Paul’s view for salvation, according to Nano, is Christ’s recuse mission to Gentiles from immorality and idolatry. The Jewish did not need salvation because they had the Tora that was, guiding their lives and behaviors. Bird notes that Nano presents Paul’s perspective on salvation as “the Jewish communal way of life.”(190) Nano argues that he wanted everyone to subscribe and have unity in the Jewish community. Following the argument, Nano presents Paul’s theological perspectiveas Jesus’ mission to create a righteous family by making the non-Jewish join the Jewish community without changing their ways of life. The author, on the other hand, represents Paul’s vision for the church as developing relationships and unity with Jewish who were non-believers. (213) Paul, according to Nano, focuses his life and teachings on persuading the Gentile believers to consider the current times where there are more non-believers, Jewish and hence accommodate them through humility.

Perspective with Most Agreement: Schreiner’s Evangelical Perspective

I have a strong agreement with Schreiner’s evangelical perspective because it links Paul’s perspective with the actual role of Christ Jesus and hence, proper presentation of salvation. Schreiner finds no errors or ambiguousness on the works of Paul by refereeing to Gal 1:1 that Paul received teachings about his theology from Christ. The author argues that Paul viewed Christ Jesus as a Substitutionary Work of God who was fulfilling the Old Testament promises. The argument is strong because, in Phil 2:6-11, Paul takes of Jesus to have emptied Himself through death. Paul preached about Jesus as the savior of the world. Ideally, God is the savior, which means that Paul described Jesus as one who came to accomplish God’s work.  Schreiner is also able to connect the Substitutionary Work of Christ with the meaning of salvation. He shows that Paul had the mindset of one who has nothing to give to Christ for the forgiveness of sins. The author argues that Paul called the gentiles to exchange their sins with Christ, which and get saved from slavery. Such an argument resonates with Christianity, which is allowing Christ to live in believers. Christ can take away sins through God’s grace, implying salvation as divine grace.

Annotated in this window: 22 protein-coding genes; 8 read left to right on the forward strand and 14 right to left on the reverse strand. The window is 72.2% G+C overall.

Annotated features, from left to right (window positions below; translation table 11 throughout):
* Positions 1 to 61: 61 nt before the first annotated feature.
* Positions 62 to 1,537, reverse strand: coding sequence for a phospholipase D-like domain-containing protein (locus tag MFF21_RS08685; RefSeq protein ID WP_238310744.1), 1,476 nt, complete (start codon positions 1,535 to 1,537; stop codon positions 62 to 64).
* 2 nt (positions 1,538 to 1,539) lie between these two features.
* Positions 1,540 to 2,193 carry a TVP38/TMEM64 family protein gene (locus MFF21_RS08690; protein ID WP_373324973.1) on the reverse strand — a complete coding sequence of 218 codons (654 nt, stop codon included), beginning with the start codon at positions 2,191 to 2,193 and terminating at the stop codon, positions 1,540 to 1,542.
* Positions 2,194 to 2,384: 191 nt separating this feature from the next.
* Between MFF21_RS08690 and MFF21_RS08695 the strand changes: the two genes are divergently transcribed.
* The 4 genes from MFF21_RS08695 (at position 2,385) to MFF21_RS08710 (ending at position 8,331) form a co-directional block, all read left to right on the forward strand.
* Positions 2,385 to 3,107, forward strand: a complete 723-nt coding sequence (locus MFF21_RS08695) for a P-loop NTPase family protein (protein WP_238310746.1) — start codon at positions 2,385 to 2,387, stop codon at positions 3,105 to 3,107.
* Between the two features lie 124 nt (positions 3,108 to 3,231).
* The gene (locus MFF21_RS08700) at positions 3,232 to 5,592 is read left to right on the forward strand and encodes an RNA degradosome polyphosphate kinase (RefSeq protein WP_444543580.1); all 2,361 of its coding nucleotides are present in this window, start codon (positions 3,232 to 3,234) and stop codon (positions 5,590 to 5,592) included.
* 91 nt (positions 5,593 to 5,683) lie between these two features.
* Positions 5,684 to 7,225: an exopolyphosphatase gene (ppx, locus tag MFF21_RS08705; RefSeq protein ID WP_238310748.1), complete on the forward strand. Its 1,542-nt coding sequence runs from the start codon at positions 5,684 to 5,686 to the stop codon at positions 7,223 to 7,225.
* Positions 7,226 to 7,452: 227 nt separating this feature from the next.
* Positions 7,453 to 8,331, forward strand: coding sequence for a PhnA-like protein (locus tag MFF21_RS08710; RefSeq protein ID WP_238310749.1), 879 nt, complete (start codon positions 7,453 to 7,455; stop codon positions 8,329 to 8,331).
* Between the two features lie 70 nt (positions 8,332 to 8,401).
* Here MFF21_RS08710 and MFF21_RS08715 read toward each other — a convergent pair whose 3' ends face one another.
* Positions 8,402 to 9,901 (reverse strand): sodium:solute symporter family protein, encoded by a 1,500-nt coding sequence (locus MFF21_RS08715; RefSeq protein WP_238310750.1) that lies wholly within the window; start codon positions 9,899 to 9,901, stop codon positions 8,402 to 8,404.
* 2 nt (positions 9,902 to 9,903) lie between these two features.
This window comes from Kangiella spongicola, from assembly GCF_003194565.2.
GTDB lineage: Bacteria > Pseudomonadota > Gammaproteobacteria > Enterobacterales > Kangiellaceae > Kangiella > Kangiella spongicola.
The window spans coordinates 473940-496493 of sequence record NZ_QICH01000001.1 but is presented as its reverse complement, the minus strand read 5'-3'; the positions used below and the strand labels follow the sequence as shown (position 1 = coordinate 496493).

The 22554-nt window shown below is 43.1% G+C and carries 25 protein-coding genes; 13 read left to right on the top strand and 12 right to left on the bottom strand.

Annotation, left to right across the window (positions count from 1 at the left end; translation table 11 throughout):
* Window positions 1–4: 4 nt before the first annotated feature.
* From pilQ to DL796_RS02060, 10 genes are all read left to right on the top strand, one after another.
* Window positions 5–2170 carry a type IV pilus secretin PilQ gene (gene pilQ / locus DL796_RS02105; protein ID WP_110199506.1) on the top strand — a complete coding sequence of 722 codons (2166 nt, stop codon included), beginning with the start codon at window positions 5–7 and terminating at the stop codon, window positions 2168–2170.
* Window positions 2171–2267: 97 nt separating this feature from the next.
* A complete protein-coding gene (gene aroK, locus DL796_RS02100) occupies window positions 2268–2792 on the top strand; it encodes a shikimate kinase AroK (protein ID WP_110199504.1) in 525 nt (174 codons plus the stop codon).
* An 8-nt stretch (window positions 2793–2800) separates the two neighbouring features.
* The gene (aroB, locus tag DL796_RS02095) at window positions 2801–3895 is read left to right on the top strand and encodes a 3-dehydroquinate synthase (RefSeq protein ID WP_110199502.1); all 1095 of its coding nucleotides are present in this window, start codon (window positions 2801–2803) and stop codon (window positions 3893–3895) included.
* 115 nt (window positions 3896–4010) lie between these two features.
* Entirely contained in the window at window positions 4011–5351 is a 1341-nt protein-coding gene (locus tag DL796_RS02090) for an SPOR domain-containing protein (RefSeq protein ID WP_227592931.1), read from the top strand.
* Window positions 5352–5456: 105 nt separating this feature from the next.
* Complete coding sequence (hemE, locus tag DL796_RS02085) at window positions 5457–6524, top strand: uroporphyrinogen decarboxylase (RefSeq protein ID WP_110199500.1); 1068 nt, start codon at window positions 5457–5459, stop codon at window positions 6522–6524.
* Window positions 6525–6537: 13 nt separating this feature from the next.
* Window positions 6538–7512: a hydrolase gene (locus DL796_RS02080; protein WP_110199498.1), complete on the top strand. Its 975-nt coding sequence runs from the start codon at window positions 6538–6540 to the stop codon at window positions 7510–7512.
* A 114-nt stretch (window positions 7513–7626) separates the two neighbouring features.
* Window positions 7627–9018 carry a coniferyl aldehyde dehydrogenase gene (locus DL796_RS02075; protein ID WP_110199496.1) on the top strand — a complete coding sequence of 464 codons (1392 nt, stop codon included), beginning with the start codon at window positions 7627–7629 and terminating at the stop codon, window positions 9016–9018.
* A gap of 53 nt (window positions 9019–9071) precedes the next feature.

Unlike other perspectives, Schreiner views salvation as a process of achieving freedom from sins and not living in unity with other believers and non-believers. I strongly agree with the argument because Paul described sins as slavery for every human being. The Jewish were not free by following the law, and such Tora would, at no any instance, justify their righteousness. Paul, as a result, did not consider the law as another form of salvation providing significance of Christ Jesus in exchanging sins with righteousness.

Another reason why I agree with Schreiner and the evangelical perspective is thathe considered Paul’s Vision of the church as the unity of the believers through Christ. Schreiner further argues that the purpose of the church was to show Christ’s indebtedness by propagating what right or a life free from sins is. Paul is evident in several instances addressing divisions in the church and especially related to sins and ideological differences. For example, in 1 Corinthians 1:12, Paul is astounded to hear that the church divisions are about who between Apollos, Cephas, Christ, and him to follow. In his response, Paul calls the division petty because Christ was the church head and whom all believers were supposed to follow. It means that Paul preached and unity in Christ and not in other characters. Paul was concerned with the believers’ unity, and that is why he warned the Gentiles that if they contaminated themselves with the law, “…Christ will be of no advantage to you” in Gal 5:2. The apostle further in Gal 5:7 considers those in Christ to be in a good race. It means that he was only concerned with the unity of those who are in Christ. Living under the indebtedness of Christ, according to Paul, would lead to freedom from sins and slavery of the law.